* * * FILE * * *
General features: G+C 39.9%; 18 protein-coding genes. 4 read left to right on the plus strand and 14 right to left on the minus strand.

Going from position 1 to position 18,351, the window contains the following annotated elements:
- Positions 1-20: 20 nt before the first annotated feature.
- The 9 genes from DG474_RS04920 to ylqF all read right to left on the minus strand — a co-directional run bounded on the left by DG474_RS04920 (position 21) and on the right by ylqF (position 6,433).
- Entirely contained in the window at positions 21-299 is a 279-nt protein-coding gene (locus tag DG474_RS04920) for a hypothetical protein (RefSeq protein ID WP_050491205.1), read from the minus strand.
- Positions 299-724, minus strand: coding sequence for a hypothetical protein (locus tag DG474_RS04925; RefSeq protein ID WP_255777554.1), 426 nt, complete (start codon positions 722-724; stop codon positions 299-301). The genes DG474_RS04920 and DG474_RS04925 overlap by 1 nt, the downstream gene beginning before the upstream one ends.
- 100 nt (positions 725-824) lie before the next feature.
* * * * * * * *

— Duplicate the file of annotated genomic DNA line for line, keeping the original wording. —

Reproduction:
General features: G+C 39.9%; 18 protein-coding genes. 4 read left to right on the plus strand and 14 right to left on the minus strand.

Going from position 1 to position 18,351, the window contains the following annotated elements:
- Positions 1-20: 20 nt before the first annotated feature.
- The 9 genes from DG474_RS04920 to ylqF all read right to left on the minus strand — a co-directional run bounded on the left by DG474_RS04920 (position 21) and on the right by ylqF (position 6,433).
- Entirely contained in the window at positions 21-299 is a 279-nt protein-coding gene (locus tag DG474_RS04920) for a hypothetical protein (RefSeq protein ID WP_050491205.1), read from the minus strand.
- Positions 299-724, minus strand: coding sequence for a hypothetical protein (locus tag DG474_RS04925; RefSeq protein ID WP_255777554.1), 426 nt, complete (start codon positions 722-724; stop codon positions 299-301). The genes DG474_RS04920 and DG474_RS04925 overlap by 1 nt, the downstream gene beginning before the upstream one ends.
- 100 nt (positions 725-824) lie before the next feature.